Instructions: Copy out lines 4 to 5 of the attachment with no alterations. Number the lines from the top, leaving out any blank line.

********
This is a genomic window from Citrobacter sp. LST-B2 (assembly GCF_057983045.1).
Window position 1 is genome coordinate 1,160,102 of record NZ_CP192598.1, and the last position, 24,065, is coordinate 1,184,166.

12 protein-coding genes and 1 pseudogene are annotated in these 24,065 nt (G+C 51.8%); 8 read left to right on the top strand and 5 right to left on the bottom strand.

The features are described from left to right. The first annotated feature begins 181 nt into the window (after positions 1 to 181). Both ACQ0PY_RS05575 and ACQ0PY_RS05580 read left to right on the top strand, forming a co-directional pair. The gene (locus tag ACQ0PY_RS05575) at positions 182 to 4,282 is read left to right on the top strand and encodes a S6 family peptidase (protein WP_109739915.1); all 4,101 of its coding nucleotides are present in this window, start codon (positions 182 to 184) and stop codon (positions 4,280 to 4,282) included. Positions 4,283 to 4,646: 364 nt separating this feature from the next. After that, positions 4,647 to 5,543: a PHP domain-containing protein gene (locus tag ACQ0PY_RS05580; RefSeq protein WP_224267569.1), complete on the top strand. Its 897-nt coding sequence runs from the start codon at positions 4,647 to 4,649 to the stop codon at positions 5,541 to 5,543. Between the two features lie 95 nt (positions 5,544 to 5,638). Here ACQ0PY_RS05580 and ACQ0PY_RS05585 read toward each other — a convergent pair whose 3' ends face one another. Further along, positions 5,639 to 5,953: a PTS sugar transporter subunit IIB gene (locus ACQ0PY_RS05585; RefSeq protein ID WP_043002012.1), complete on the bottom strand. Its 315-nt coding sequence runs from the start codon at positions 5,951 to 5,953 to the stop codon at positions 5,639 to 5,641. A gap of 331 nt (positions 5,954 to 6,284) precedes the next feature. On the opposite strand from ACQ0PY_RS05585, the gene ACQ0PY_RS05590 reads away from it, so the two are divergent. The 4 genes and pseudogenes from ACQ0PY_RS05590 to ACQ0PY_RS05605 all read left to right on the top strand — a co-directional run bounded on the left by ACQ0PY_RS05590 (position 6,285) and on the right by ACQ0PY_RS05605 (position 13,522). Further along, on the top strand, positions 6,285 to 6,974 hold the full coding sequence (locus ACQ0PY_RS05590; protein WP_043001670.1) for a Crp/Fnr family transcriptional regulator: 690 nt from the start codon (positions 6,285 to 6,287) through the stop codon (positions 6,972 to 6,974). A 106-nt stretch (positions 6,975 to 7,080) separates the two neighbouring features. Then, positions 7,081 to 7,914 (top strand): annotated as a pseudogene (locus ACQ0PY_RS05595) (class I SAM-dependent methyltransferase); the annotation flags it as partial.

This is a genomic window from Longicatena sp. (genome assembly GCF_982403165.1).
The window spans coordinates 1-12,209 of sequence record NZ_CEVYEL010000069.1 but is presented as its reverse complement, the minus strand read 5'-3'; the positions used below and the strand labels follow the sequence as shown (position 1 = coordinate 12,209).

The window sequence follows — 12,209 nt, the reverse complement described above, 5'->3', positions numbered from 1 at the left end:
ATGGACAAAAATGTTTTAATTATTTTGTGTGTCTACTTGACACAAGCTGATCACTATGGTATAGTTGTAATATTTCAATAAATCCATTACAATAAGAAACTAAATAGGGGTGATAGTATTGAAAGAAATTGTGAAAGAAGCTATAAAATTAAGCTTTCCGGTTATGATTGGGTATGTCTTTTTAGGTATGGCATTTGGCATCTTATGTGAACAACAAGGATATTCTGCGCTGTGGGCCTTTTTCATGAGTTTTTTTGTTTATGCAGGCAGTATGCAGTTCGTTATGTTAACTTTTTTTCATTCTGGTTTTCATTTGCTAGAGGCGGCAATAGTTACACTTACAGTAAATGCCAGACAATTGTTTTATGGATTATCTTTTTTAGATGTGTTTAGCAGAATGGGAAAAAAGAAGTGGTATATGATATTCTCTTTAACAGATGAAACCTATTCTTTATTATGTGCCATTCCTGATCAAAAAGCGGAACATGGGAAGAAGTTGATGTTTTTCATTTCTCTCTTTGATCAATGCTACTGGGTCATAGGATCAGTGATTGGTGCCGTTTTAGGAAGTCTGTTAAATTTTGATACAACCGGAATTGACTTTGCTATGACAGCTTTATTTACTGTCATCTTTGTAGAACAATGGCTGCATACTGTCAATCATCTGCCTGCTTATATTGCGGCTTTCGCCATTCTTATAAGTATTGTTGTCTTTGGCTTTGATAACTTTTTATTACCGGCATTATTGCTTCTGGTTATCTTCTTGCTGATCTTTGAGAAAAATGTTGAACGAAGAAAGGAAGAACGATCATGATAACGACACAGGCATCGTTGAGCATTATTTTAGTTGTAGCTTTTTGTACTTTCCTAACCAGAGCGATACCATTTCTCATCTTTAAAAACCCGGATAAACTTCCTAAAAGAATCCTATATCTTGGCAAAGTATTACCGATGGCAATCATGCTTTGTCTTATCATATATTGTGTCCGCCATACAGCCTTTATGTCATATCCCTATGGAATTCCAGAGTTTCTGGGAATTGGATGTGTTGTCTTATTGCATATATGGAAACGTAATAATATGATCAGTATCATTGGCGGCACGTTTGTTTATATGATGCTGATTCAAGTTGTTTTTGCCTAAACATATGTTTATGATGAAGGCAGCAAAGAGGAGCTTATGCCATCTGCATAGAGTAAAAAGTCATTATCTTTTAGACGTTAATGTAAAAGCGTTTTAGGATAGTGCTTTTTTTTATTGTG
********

The features are described from left to right. The first annotated feature begins 181 nt into the window (after positions 1 to 181). Both ACQ0PY_RS05575 and ACQ0PY_RS05580 read left to right on the top strand, forming a co-directional pair. The gene (locus tag ACQ0PY_RS05575) at positions 182 to 4,282 is read left to right on the top strand and encodes a S6 family peptidase (protein WP_109739915.1); all 4,101 of its coding nucleotides are present in this window, start codon (positions 182 to 184) and stop codon (positions 4,280 to 4,282) included. Positions 4,283 to 4,646: 364 nt separating this feature from the next. After that, positions 4,647 to 5,543: a PHP domain-containing protein gene (locus tag ACQ0PY_RS05580; RefSeq protein WP_224267569.1), complete on the top strand. Its 897-nt coding sequence runs from the start codon at positions 4,647 to 4,649 to the stop codon at positions 5,541 to 5,543. Between the two features lie 95 nt (positions 5,544 to 5,638). Here ACQ0PY_RS05580 and ACQ0PY_RS05585 read toward each other — a convergent pair whose 3' ends face one another. Further along, positions 5,639 to 5,953: a PTS sugar transporter subunit IIB gene (locus ACQ0PY_RS05585; RefSeq protein ID WP_043002012.1), complete on the bottom strand. Its 315-nt coding sequence runs from the start codon at positions 5,951 to 5,953 to the stop codon at positions 5,639 to 5,641. A gap of 331 nt (positions 5,954 to 6,284) precedes the next feature. On the opposite strand from ACQ0PY_RS05585, the gene ACQ0PY_RS05590 reads away from it, so the two are divergent. The 4 genes and pseudogenes from ACQ0PY_RS05590 to ACQ0PY_RS05605 all read left to right on the top strand — a co-directional run bounded on the left by ACQ0PY_RS05590 (position 6,285) and on the right by ACQ0PY_RS05605 (position 13,522). Further along, on the top strand, positions 6,285 to 6,974 hold the full coding sequence (locus ACQ0PY_RS05590; protein WP_043001670.1) for a Crp/Fnr family transcriptional regulator: 690 nt from the start codon (positions 6,285 to 6,287) through the stop codon (positions 6,972 to 6,974). A 106-nt stretch (positions 6,975 to 7,080) separates the two neighbouring features. Then, positions 7,081 to 7,914 (top strand): annotated as a pseudogene (locus ACQ0PY_RS05595) (class I SAM-dependent methyltransferase); the annotation flags it as partial.

This is a genomic window from Longicatena sp. (genome assembly GCF_982403165.1).